So for example, a futuristic version of the story of our trip to San Francisco might look like the sequence of cards shown here. Look for other sample cards sprinkled throughout this report (but be aware that these are cards from the current prototype only and may or may not be included in the final game). The cartoons, by the way, are all by Alison.

Leslie & Jeremy (and their new arrival)

Only a year an a half ago, Leslie was a college student spending her winter break with us, helping us hammer out a business plan. Since then she's graduated, moved to California, gotten married, and had a baby. Whew! And I thought we kept busy. We happened to be their just when Skyler was coming home; he was actually born several months ago, a preemie by about that much. Leslie and Jeremy have been living the painful life of new parents with a new-born they could only visit in the hospital. They've been visiting every day, and now at last Skyler has reached normal baby size and was therefore finally allowed to go home. The new arrival was very much the focus of attention in this household, but we still managed to work in a few games of Chrononauts, which Jeremy says is his favorite game.


We also spent a night with Michelle Lepovic, who invited friends over to game with us for the occasion, including the usual suspects from the Zuckershack. This time we playtested Sugarbaker's Napster-themed card game, which he calls "Napalicous", while Eric went out to fetch our shiny foo on his bicycle. We also had our first exposure the so-called "dancing game", Dance Dance Revolution, which is played using these big vinyl floorpads that replace the controllers on your playstation. When you step on them, it registers your timing, so that your dance movements can be evaluated and reacted to by the game software. It's bizarre and kind of grating, but I have to admit that it's also pretty cool, and seems like it could actually help make it fun to work out. Here you see Beth and Alison giving it a try.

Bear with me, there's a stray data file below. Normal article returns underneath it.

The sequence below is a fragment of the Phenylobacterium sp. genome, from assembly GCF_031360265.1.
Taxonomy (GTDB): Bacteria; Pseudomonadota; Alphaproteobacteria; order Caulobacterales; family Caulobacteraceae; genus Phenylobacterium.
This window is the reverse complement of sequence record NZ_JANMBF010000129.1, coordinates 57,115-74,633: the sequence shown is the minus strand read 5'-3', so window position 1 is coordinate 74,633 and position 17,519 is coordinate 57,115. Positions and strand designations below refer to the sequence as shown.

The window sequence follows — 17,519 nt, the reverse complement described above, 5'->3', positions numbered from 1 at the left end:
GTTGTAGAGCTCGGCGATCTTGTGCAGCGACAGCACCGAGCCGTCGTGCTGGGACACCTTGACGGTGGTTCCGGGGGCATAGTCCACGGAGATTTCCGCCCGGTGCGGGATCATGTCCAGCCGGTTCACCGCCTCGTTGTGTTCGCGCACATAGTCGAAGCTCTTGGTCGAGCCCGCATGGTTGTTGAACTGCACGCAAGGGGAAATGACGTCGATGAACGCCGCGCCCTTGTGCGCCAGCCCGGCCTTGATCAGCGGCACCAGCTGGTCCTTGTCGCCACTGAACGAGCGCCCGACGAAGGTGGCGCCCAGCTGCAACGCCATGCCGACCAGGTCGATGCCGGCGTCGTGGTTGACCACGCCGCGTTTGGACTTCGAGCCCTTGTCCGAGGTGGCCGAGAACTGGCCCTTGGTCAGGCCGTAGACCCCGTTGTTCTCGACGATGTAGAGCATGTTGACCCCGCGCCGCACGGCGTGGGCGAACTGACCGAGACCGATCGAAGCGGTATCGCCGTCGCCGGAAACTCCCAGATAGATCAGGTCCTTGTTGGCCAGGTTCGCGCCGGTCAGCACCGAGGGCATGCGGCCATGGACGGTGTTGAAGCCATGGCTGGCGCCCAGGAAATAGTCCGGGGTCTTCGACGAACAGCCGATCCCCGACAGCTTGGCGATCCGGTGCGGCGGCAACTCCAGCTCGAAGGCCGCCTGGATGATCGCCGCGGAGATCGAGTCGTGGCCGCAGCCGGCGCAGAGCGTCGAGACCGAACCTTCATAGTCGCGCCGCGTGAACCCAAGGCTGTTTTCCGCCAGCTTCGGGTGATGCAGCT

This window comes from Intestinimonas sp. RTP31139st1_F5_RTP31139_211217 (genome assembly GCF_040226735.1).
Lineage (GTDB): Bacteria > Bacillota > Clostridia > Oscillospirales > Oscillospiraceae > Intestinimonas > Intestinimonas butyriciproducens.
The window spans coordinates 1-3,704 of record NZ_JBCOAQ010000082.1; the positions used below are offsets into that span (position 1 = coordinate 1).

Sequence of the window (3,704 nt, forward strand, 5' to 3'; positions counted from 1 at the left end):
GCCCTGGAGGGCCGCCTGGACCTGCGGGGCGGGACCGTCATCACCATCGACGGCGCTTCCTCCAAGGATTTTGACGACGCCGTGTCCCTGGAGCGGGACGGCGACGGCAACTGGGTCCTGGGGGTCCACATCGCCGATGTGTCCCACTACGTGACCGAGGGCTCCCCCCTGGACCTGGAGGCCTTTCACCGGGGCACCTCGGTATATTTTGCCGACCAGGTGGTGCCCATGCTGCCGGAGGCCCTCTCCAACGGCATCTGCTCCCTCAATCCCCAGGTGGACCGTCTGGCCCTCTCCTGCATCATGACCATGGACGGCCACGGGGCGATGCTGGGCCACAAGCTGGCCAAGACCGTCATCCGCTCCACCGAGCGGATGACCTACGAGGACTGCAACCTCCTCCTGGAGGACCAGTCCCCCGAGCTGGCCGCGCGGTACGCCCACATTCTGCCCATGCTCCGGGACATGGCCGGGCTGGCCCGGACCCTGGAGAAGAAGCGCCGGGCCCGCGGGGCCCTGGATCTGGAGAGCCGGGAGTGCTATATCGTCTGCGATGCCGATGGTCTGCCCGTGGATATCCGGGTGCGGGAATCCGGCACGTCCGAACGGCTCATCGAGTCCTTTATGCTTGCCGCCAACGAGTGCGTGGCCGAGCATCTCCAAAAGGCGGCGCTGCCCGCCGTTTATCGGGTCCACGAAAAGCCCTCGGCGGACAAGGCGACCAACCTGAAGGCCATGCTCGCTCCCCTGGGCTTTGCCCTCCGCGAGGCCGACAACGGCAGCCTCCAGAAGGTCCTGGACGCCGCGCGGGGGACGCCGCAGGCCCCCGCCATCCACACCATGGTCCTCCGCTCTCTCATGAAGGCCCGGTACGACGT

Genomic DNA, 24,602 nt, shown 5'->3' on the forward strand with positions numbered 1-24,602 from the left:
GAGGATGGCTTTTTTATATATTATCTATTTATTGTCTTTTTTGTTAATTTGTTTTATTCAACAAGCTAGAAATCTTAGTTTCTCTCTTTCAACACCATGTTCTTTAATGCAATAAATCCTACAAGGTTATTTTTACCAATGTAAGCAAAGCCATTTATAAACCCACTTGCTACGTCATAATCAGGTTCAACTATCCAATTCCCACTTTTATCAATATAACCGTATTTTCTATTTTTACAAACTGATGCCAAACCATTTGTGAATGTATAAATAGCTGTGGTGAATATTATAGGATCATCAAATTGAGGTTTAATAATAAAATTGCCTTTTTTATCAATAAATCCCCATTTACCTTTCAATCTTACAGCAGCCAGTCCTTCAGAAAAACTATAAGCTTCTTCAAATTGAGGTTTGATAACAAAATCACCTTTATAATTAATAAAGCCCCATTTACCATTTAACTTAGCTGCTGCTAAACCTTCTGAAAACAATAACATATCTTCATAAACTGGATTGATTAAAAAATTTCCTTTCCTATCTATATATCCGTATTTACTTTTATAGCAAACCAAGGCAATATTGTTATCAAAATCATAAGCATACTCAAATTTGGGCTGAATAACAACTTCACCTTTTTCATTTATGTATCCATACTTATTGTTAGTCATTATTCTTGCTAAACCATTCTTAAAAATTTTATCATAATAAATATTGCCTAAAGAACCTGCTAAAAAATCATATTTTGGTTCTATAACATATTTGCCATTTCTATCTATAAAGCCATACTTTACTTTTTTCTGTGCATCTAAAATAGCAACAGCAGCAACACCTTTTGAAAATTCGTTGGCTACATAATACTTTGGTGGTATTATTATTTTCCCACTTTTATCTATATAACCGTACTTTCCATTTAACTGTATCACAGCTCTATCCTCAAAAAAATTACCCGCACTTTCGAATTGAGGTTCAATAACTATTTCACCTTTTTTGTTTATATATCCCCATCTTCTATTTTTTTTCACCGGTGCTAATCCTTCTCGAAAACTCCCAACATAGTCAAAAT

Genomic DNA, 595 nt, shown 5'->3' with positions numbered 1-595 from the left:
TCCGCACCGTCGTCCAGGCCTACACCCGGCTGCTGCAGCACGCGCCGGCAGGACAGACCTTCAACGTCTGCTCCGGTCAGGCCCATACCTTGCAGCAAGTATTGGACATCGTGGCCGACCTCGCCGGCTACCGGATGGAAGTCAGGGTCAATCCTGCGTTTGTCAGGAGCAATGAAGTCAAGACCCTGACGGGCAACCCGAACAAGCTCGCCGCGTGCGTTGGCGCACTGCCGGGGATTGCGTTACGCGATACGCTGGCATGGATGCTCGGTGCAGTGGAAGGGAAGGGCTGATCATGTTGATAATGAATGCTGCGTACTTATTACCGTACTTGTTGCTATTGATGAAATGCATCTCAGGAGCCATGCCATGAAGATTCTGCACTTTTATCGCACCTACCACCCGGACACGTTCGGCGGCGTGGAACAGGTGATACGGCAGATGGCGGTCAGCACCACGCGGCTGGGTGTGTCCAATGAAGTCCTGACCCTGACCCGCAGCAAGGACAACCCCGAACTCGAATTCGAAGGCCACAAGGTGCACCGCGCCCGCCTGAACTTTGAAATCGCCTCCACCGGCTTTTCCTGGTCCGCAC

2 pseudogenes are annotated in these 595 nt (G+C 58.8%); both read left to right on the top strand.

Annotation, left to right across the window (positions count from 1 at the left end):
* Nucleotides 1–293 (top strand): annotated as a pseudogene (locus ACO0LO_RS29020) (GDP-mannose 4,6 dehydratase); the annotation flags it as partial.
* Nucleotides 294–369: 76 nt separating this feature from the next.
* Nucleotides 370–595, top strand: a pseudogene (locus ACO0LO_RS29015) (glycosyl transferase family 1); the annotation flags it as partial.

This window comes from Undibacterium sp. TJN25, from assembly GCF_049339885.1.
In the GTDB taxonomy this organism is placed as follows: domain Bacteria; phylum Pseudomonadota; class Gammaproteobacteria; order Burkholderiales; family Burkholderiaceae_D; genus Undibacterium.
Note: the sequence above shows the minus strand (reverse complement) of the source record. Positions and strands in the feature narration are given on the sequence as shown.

Kirsten is a friend of Alison's from college and they had all but fallen out of touch when Alison suddenly realized she had moved right to the place we were planning to visit. Indeed, she lives in Berkeley just a short distance from the Zuckershack. We met up with her one afternoon for lunch, some shopping, and a few games of Aquarius in her nifty little bungalow.

Ammy & Rick

The final group of friends we gamed and stayed with was down in Santa Clara. Knocking on the door in this case was a little strange, because we hadn't actually met any of these people before... they were just names on a computer screen until now. So it was kind of like a blind date. But in setting up the party and inviting us to attend, Ammy described her friends as being "your average northern California granola eating, tree-hugging, pagan hippie freaks (that also happen to be computer geeks)", so we figured we'd get along, and indeed, we did.

Here too we playtested Nanofictionary, and as usual, the game got great reactions. We also played lots of Fluxx, Aquarius, and IceTowers.





Along the way, we met many family pets, mostly cats. I think my favorites were Paca and Lolo, a charming pair of young sibling cats living with Leslie and Jeremy. The cats at the Zuckerman household kind of frightened us... they keep their owners on a tight leash. Kirsten has a great cat named Sputnik, and it was fun meeting Dennis Peron's dog, Pinky Lee, but the funniest animal of all was here at Ammy's house. Their cat Tigger watches TV like I've never seen a cat watch TV. Tigger gets right up there by the screen and watches the Animal Planet station with rapt attention... until the commercial comes on, at which point he loses interest and wanders around, waiting for the show to resume. (I guess he keeps his owners on a pretty short leash too, since he has TV privileges...)

copyright © 2001 By Andrew Looney.